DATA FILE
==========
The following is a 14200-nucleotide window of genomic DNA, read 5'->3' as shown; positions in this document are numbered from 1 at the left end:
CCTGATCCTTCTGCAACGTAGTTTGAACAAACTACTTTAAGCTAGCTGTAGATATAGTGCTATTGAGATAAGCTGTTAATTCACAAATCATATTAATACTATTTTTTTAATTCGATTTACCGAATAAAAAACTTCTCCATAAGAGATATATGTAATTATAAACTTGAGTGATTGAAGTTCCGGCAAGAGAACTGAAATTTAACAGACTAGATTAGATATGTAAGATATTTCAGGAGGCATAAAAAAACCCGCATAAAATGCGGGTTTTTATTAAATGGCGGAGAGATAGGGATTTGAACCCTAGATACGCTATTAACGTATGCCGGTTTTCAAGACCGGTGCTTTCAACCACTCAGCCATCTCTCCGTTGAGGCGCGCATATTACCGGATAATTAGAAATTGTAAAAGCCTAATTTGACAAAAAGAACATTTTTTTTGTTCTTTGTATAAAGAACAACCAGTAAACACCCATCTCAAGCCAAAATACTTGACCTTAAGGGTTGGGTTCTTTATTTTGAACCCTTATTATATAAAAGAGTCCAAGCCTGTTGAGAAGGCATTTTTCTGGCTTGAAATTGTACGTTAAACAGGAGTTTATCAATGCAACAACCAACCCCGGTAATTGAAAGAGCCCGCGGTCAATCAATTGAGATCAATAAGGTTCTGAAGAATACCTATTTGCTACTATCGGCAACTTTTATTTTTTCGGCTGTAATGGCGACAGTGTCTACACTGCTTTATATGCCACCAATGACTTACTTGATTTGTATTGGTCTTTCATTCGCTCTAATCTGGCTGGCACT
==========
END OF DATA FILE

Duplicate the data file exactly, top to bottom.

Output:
The following is a 14200-nucleotide window of genomic DNA, read 5'->3' as shown; positions in this document are numbered from 1 at the left end:
CCTGATCCTTCTGCAACGTAGTTTGAACAAACTACTTTAAGCTAGCTGTAGATATAGTGCTATTGAGATAAGCTGTTAATTCACAAATCATATTAATACTATTTTTTTAATTCGATTTACCGAATAAAAAACTTCTCCATAAGAGATATATGTAATTATAAACTTGAGTGATTGAAGTTCCGGCAAGAGAACTGAAATTTAACAGACTAGATTAGATATGTAAGATATTTCAGGAGGCATAAAAAAACCCGCATAAAATGCGGGTTTTTATTAAATGGCGGAGAGATAGGGATTTGAACCCTAGATACGCTATTAACGTATGCCGGTTTTCAAGACCGGTGCTTTCAACCACTCAGCCATCTCTCCGTTGAGGCGCGCATATTACCGGATAATTAGAAATTGTAAAAGCCTAATTTGACAAAAAGAACATTTTTTTTGTTCTTTGTATAAAGAACAACCAGTAAACACCCATCTCAAGCCAAAATACTTGACCTTAAGGGTTGGGTTCTTTATTTTGAACCCTTATTATATAAAAGAGTCCAAGCCTGTTGAGAAGGCATTTTTCTGGCTTGAAATTGTACGTTAAACAGGAGTTTATCAATGCAACAACCAACCCCGGTAATTGAAAGAGCCCGCGGTCAATCAATTGAGATCAATAAGGTTCTGAAGAATACCTATTTGCTACTATCGGCAACTTTTATTTTTTCGGCTGTAATGGCGACAGTGTCTACACTGCTTTATATGCCACCAATGACTTACTTGATTTGTATTGGTCTTTCATTCGCTCTAATCTGGCTGGCACT